The 1815 Auction
The farms and other property of the Eccleshill Estate were advertised to let in the ‘Lancaster Gazette’ of 31 December, 1814, at an auction to be held on 12 January 1815 at the New Inn, Blackburn. The names of the farms and fields are not necessarily the names we call them today but most of them can be found on the tithe map of 30 years later.
We have added names to some of the fields on the eastern part of the map which was drawn up in 1844 by the Tithe Commissioners. As you can see, some of the names match those in the advert but some have changed name or the fields have changed shape or usage.
Click in the list below if you want to look at a particular farm or scroll down to see all.
- Knowle Farm
- Eccleshill Fold/Manor House Fold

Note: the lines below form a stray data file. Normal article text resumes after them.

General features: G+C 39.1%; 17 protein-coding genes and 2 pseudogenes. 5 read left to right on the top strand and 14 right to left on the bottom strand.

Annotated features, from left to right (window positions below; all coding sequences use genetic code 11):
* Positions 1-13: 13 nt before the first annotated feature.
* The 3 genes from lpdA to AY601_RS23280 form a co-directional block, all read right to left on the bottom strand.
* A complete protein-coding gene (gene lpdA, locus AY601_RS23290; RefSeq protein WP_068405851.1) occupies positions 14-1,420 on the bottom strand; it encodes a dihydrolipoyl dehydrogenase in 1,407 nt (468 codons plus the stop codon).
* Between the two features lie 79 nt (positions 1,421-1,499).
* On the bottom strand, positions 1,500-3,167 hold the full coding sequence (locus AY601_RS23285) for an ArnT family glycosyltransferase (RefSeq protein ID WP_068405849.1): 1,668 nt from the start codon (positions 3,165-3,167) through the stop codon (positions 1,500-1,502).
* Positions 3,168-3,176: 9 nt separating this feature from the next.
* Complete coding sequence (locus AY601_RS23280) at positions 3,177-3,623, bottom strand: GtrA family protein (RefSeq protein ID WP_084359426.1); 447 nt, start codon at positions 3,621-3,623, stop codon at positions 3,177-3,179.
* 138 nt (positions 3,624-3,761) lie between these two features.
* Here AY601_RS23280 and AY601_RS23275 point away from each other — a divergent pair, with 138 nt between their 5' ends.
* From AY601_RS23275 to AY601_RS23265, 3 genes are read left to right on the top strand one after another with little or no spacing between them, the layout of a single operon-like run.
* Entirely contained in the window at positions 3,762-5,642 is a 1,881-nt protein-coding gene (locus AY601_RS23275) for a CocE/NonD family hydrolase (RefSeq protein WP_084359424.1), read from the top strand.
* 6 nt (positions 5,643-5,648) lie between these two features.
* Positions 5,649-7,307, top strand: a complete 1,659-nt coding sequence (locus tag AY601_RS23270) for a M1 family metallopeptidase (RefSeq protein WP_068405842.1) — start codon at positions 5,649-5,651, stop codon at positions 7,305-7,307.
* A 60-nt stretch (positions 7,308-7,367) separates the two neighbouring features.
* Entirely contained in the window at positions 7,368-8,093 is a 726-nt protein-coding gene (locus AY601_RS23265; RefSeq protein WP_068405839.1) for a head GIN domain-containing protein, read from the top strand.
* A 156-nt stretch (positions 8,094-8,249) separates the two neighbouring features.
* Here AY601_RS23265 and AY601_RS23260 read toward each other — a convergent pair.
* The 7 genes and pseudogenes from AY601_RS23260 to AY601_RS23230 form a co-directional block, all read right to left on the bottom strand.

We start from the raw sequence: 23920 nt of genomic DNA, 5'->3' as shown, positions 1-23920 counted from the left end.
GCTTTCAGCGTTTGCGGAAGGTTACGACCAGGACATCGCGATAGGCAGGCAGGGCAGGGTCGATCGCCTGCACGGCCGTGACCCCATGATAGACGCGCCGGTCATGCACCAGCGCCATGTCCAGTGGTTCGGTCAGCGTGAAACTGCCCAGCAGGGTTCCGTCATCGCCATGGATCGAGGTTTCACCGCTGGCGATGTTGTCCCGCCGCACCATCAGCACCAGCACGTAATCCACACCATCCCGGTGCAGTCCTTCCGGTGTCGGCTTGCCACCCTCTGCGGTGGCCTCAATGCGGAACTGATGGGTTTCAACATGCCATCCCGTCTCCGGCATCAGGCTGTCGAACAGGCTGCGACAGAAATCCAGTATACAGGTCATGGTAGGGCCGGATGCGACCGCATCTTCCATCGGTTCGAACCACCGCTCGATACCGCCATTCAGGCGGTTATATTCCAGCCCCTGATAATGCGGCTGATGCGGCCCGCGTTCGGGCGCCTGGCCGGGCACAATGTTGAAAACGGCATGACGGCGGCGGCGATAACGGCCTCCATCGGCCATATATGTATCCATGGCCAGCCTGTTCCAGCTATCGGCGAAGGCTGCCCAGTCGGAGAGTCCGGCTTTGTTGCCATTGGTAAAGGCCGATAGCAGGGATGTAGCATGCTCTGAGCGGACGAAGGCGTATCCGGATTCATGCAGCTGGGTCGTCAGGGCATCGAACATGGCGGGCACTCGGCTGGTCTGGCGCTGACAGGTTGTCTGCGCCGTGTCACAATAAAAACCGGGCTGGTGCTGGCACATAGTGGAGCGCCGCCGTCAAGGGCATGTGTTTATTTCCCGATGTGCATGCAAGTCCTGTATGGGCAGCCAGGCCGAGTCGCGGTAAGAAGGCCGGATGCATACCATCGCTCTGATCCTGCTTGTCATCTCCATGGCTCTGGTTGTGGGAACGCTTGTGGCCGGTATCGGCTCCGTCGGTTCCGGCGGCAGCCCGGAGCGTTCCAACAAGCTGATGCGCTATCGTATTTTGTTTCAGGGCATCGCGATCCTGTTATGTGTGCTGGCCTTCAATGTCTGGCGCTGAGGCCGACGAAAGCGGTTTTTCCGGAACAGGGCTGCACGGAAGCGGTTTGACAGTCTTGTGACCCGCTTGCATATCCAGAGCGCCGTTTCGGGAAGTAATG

- Below Eccleshil Fold
- Pothouse and Dandy Row to Eccleshill Fold
- Above Brocklehead Farm
- Shaw Fold and Harwood Fold
- Pottery Farm towards Bent Farm
- Around Shaw’s Glazed Brick Works, Waterside
The buildings of Knowle Farm still exist today.
Eccleshill Fold/Manor House Farm
Lot 2 is the Eccleshill Fold area including Manor House Farm. Notice the old name of the ‘Handel Arms’ – the ‘Rising Sun’. It was on the same side of the road as Manor House, tucked into the corner of the bend.
Below Eccleshill Fold
This is a tricky lot to identify from the Tithe map because so many of the field names appear to have changed but one or two such as Sough Mouth Field seem to pin it to the Eccleshill Fold area.
Pothouse and Dandy Row to Eccleshill Fold
The auction was taking place several years before Dandy Row was begun but the map shows the cottages because it was produced 20 years or so after the first cottage was completed.
Above Brocklehead Farm
This area became Closes Colliery. we can only identify three fields.
Shaw Fold and Harwood Fold
These farms are opposite Dandy Row and Pothouse.
Pottery Farm towards Bent Farm
Pottery Farm was a pottery at times and the field names reflect this.
Around Shaw’s Glazed Brick Works, Waterside
Shaw’s only moved to Waterside around the turn of the 19th-20th centuries, over 50 years after the tithe map was drawn.